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Eureka: The Unified Model of Human Biases
by Jay Gutman
2017-11-17 10:19:40
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Human biases are the new game theory. They are among the most studied sub-discipline in economics. For example, the availabilty bias where we deduct conclusions based on available information, for example if there's a plane crash we deduct that cars are safer than planes. Up until this point, no one seems to have provided a unified model for human biases, so, perhaps for the first time, here's my unified model of human biases.

bias01_400It's simple. To me, each human bias has three sides to its coin: the emotional side, the factual side and the narrative side. Let's take the gambler's fallacy for example. In the gambler's fallacy, you have the emotional aspect where the gambler wants to repress his frustration with the hope of winning the jackpot. Emotions, mainly hope, drive him to gamble. Then there's the factual side of the gambler's fallacy, where the gambler believes that a one in a million chance of winning means if he plays a million times he will have to win once. Finally, there's the narrative side of the coin, where the gambler hangs out with his friends who tell him that if he plays a million times he'll win once, and that the one dollar wagers are worth the multi-million dollar jackpot. That narrative sticks in the gambler's head.

To me, every single fallacy has the emotional side, the factual/procedural side and the narrative side. Biases are defined as being distortions of the truth which are believed by individuals. I would add that those distortions have an emotional component, a factual and procedural component and a narrative component.

Let's take three biases to illustrate my point. We'll look at confirmation bias, herd behavior and momentum investing. Let's take all three examples from the perspective of the English education market in South Korea. The confirmation bias in that example is that you will get a good job if you speak good English. The truth is some do and some don't get a good job when they speak good English. The herd behavior is one where just because all my friends are teaching their children English, my children should learn English. Perhaps French or Arabic would give them better job prospects. Finally, momentum investment is where just because in the last couple of years the English education market was a multi-million dollar market that kept going up, it will go higher. What if people start realizing that English won't get them their dream job and give up on English all together.

Let's take the first bias. Confirmation bias. Confirmation bias is a bias where your beliefs or general beliefs contradict the truth. For example that by speaking English, you will be a world leader or you will have a cushy job. I don't. I speak English. I also speak French. And other languages. Don't want to brag, but my last paycheck was 300 Dollars. Not for a day. Not for a week. For 31 days working 30 to 40 hours a week. And excuse my French, I was treated like a nigger at that job. Pardon my French. Couldn't find another word. It's the truth.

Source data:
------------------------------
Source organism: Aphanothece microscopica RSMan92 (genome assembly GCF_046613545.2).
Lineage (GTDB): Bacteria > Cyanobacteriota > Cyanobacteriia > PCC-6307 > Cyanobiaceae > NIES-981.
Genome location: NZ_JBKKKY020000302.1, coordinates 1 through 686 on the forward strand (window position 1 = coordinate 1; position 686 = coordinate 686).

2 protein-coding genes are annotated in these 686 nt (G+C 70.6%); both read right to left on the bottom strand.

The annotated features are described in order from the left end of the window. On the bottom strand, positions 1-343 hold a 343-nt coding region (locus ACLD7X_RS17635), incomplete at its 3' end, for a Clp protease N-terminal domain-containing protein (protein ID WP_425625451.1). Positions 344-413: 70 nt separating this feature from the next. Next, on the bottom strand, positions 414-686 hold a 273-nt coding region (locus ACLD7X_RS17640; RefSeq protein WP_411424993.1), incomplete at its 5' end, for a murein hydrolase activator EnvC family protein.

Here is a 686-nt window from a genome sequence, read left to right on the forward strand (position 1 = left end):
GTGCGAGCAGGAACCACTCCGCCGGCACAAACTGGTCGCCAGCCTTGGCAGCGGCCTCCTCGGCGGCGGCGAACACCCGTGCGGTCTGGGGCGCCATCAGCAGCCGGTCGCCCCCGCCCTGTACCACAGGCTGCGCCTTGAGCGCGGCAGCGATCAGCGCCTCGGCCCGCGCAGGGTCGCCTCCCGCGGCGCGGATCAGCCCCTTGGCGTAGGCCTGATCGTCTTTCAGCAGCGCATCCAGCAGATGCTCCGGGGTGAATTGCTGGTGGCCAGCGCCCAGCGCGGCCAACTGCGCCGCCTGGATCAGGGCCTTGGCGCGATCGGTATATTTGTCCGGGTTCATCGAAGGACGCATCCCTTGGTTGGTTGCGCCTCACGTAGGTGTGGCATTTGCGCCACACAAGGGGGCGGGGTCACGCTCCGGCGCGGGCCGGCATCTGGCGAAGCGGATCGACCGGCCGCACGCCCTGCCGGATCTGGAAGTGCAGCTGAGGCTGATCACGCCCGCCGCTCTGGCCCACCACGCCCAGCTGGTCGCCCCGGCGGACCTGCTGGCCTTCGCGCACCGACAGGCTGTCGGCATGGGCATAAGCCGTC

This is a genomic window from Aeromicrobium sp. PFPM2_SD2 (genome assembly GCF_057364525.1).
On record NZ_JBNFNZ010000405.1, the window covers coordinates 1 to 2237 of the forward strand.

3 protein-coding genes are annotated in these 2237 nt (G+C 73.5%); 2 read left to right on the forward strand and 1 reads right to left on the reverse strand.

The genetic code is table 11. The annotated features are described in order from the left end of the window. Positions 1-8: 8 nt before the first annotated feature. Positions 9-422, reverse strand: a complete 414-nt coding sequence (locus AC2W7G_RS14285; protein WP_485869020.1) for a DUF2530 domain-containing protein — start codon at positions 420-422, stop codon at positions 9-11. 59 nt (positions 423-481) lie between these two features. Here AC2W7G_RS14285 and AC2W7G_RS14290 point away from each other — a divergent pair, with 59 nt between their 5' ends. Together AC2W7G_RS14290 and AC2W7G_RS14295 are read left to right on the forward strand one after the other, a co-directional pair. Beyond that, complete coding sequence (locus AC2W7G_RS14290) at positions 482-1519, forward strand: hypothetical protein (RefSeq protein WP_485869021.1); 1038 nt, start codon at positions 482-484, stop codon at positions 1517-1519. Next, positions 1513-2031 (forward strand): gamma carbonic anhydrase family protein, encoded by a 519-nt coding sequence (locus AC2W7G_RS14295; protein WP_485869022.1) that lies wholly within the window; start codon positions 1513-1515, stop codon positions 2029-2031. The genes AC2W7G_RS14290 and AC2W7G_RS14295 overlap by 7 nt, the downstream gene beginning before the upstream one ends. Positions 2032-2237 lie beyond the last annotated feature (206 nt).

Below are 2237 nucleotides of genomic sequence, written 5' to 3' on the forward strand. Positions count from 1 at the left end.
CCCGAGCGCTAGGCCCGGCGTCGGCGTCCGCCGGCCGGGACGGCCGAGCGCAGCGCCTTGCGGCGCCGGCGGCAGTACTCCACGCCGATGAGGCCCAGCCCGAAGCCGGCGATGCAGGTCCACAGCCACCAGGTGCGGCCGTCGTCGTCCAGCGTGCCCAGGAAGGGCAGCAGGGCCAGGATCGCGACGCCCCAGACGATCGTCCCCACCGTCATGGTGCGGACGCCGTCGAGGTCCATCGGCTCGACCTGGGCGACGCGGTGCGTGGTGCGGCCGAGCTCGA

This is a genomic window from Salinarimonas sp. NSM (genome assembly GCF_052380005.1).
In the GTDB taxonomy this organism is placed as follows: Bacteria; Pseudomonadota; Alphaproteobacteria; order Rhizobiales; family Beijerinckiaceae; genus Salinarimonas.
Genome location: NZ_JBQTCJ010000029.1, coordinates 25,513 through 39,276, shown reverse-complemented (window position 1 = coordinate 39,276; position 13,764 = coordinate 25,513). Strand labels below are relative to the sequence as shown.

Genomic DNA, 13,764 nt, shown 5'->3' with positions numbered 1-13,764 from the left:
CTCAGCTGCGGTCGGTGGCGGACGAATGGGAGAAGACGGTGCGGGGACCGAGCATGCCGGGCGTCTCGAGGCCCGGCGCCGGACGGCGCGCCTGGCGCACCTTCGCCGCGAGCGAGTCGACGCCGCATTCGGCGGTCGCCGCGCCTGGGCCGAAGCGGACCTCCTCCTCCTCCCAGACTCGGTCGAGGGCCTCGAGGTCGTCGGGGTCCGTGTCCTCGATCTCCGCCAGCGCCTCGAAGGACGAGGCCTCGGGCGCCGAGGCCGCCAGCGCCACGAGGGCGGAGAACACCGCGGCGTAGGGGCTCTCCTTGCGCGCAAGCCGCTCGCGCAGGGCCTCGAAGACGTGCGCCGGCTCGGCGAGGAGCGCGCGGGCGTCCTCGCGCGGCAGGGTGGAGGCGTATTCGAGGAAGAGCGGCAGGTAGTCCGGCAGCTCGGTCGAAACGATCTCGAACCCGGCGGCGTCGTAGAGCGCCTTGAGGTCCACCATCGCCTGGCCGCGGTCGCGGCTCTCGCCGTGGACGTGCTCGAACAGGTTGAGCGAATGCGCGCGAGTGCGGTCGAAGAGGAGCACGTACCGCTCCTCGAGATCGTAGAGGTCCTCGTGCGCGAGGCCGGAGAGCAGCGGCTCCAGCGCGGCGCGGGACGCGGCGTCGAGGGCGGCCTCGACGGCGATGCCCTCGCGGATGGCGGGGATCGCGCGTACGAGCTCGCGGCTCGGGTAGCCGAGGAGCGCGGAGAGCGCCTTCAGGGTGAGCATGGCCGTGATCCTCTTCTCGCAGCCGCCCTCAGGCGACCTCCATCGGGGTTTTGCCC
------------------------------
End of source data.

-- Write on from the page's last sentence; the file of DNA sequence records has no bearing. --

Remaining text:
Now back to the topic. Confirmation bias. Again there's the emotional side of the coin. Hope. Anger. Frustration. Guilt. Love. For example, to give a lame example, if you say “all Jews are rich” you have an emotional side of the confirmation bias where perhaps envy along with jealousy are the culprits. Unfortunately some Jews live from hand to mouth, others are Mark Zuckerberg. Bill Gates and Steve Jobs are not Jewish, among many others. That's the emotional side of the confirmation bias. The factual side is to get a list of “wealthy Jews” off the internet and to conclude that all Jews are wealthy. The narrative side of the bias is to hear stories of how Jews stroke it rich and to conclude that all Jews are wealthy.

Let's look at herd behavior. Just because a lot of people in South Korea are studying English, I should study English too. There an emotional side of the bias. Perhaps guilt. I feel like I'm missing out on something if I'm not studying English. Then there is the factual/procedural side of the coin. 18 billion dollars a year are spent on English education, so I have to study English. Finally there's the narrative side of the coin. I went to a family dinner last week and all the family was talking about were the English classes they were taking.

Finally there's momentum investment. Just because this year South Koreans paid 18 billion dollars to study English, perhaps I should invest in English schools. The emotional side of the bias is envy of people who seem to have made millions opening English schools. The factual side of the bias are all the statistics related to English education in South Korea. The narrative side of the bias are the stories of people opening English schools and getting hundreds of students.

Take any bias and you'll find an emotional side, a factual/procedural side and a narrative side. Does this fit your idea of Unified Model of Human Biases?

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